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Sriracha Hummus Garbanzo Beans

By Heidi Allison
Image of Garbanzo Beans
If you love Hummus, then making it from scratch is well worth the effort! Just as the foundation of any great soup lies in its stock, a fabulous Hummus requires great beans. While many shy away from cooking garbanzo beans from scratch because these legumes have developed a “bad rep” for being “the most difficult of all beans to cook", this simply isn't true—if you know the tricks! Freshly-prepared Garbanzo Beans have a much better texture and flavor compared to the slimy, rather bland canned variety—once you taste freshly-made garbanzo beans, you’ll never go back. Preparing this dish yourself is also economical—a store-bought Hummus runs anywhere from $4.00-$6.00 for a small, 8-ounce container!

Although it’s rumored you must to buy your beans in a store with a rapid turn-over rate since dried, shriveled garbanzo beans will never get soft that simply isn’t true. The problem lies more in not prepping these legumes correctly: you need to soak the beans in cold water for at least 24 hours (some Middle-Eastern cooks recommend a 2-3 day soak time, or, until the garbanzo beans begin to sprout), and change the water at least twice; I do it four times. This step keeps the bacteria at bay. It’s crucial that you flavor the beans with onion, celery and a bay leaf while they are cooking. And, just like all beans, do not add salt during the cooking process—this will toughen the protein and make the beans tough! Add the salt to the cooking water AFTER you turn the heat off, and allow the beans to absorb the salt during their cooling down period—for at least one hour—which enhances the beans taste without adversely affecting their texture! And, make sure you cover the garbanzo beans with at least 5 inches of water during the soaking period, since they will double in size.

This dish is fusion food at its best: a healthy, vegan dip with a slightly nutty flavor and sweet heat— works equally well as a dip or bread spread. Although you can use fresh chopped garlic in this dish, I found it too bitter —even when the fresh garlic was minced. A much better flavor profile emerged in the finished dish using sweet, mild roasted garlic— a better complement flavor to the moderately hot and sweet Sriracha sauce!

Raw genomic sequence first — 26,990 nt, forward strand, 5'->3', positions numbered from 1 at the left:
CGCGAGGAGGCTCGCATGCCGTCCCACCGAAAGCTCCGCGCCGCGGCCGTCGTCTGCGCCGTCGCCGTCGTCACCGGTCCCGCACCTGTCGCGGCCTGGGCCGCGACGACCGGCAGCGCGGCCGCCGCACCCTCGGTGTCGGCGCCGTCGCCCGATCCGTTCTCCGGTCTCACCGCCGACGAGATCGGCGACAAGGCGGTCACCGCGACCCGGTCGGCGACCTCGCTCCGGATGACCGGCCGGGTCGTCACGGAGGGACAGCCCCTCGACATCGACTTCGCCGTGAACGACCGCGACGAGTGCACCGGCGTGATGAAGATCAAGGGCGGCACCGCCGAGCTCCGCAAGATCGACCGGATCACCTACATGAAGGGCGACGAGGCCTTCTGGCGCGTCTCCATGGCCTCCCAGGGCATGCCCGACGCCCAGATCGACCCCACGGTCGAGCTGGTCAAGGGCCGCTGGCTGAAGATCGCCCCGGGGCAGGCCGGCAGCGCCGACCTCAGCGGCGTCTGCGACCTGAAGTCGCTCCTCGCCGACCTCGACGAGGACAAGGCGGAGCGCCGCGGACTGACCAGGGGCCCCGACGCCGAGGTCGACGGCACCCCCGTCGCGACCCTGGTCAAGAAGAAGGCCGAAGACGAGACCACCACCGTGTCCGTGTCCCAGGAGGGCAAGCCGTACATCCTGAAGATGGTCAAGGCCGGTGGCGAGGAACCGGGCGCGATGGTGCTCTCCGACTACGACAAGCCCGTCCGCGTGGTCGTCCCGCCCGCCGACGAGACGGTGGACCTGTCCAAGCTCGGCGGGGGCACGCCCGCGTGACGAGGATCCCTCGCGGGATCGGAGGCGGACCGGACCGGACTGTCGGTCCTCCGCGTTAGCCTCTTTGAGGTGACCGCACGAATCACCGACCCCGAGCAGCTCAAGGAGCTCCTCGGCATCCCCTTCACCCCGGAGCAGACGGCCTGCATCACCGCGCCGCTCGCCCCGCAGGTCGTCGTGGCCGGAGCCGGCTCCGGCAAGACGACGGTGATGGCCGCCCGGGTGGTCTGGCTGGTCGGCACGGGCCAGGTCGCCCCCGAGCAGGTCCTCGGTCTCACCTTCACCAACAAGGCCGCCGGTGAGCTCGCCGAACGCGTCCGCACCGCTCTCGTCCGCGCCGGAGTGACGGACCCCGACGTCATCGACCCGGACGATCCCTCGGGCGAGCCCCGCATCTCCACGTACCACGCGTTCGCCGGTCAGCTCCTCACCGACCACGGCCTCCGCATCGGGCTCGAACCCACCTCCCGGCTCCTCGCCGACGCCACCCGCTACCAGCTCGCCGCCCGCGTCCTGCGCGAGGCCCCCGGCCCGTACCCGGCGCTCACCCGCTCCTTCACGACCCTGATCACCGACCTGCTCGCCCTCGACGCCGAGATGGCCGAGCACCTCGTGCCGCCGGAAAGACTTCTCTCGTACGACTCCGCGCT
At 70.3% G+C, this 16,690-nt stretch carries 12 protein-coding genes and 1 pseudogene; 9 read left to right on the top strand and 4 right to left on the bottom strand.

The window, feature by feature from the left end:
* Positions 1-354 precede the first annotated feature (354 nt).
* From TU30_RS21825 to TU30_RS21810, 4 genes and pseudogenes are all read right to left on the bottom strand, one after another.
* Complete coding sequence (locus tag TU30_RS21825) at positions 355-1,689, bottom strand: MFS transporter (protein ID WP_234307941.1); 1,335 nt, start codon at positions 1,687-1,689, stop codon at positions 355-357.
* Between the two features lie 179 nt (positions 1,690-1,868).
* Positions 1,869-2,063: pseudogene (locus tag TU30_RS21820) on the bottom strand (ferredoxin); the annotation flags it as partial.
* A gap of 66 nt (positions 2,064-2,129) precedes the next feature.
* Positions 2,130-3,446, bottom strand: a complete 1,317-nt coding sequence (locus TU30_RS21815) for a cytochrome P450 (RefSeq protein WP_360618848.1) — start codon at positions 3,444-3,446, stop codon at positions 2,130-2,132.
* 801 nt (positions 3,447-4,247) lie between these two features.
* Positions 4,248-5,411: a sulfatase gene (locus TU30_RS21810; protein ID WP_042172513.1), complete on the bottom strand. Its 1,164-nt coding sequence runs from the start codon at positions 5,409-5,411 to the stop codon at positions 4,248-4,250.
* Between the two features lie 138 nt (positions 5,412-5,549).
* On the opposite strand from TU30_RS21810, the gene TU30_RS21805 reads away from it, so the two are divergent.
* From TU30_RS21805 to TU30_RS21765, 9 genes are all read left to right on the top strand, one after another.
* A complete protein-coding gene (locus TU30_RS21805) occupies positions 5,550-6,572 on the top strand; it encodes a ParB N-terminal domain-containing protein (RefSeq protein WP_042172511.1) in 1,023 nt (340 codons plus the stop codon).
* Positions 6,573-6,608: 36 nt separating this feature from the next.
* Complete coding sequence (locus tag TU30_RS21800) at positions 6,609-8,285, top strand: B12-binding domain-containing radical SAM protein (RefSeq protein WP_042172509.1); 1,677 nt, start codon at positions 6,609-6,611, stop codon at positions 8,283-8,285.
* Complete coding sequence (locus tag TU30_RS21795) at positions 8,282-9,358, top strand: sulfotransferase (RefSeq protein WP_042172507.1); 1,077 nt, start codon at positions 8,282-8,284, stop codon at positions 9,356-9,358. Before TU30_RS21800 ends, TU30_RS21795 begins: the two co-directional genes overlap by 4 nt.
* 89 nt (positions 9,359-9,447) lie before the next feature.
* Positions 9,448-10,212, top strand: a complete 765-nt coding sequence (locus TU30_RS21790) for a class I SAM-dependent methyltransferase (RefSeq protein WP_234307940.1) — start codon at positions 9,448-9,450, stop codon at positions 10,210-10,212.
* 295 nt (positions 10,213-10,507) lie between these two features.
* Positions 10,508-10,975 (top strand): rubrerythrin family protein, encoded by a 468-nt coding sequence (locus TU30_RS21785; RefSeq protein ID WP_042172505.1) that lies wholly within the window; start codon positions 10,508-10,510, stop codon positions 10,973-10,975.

Sriracha Hummus Garbanzo Beans


2 cups of Dried Garbanzo Beans
1 piece Organic Celery, cut into thirds
½ Onion, peeled
1 Bay Leaf
2 Tablespoon Kosher Flake Salt

Image of garbanzo beans and vegetables in pot filled with water
Place garbanzo beans into a pot and cover with water about 8 inches over beans. Let soak for 24 hours; changing the water 4 times.

Drain water and place soaked beans into a Mexican bean pot (clay pot with holes in top to release steam) or stainless steel pot, and cover with water by 5 inches. Add celery, onion, and bay leaf.

Cook on medium heat until boiling, then immediately reduce heat to a simmer, and cover. Heat for 1½ hours or until beans are soft but not mushy.

Turn off heat and add salt. Allow beans to cool in salted cooking liquid for at least 1 hour to absorb the salt.

Drain beans, remove bay leaf and onion, and put beans in ziplock storage bag, then place in refrigerator to cool. (Reserve bean cooking liquid for soups; good source of fiber).

Roasted Garlic


1 head of Garlic
2 Tablespoons Extra Virgin Olive Oil
Kosher Flake Salt

Image of garlic
Preheat oven to 400 degrees. Cut the top of the garlic and remove some of papery skin. Pour olive oil and sprinkle salt over garlic. Cook for 35 minutes, or, until the garlic is browned on cut end, and cloves are soft. Remove from oven and allow to cool.

Sriracha Hummus
Makes 2½ cups


2¼ cups cooked Garbanzo Beans
¼ cup Water
2 Tablespoons Extra Virgin Olive Oil Extra
1 Tablespoon Tahini Sesame Seed Paste
1 teaspoon Crushed Red Pepper Flakes
1 Fresno Chile Pepper, chopped
3 cloves Roasted Garlic
2 teaspoon Organic Apple Cider Vinegar
1 teaspoon Sea Salt
1 teaspoon Ground Cumin
1 teaspoon Ground Coriander
¼ teaspoon Organic Garlic Powder
4½ Tablespoon Sriracha Chili Sauce

Image of garbanzo beans, water, tahini, red pepper flakes, Fresno pepper, roasted garlic, apple cider vinegar, salt, cumin, coriander, garlic powder, and salt and garlic powder in food processor vase
Combine garbanzo beans, water, tahini, red pepper flakes, Fresno pepper, roasted garlic, apple cider vinegar, salt, cumin, coriander, garlic powder, and salt and garlic powder pulse to combine.
Image of hummus
Add Sriracha sauce and pulse to combine.

Transfer to a serving bowl and serve with pita bread.
Image of hummus served with pita bread
Authors Notes
Will keep 5 days.
Previous article Chopped Greek Salad with Roasted, Seasoned Garbanzo Beans in a Lemon Vinaigrette

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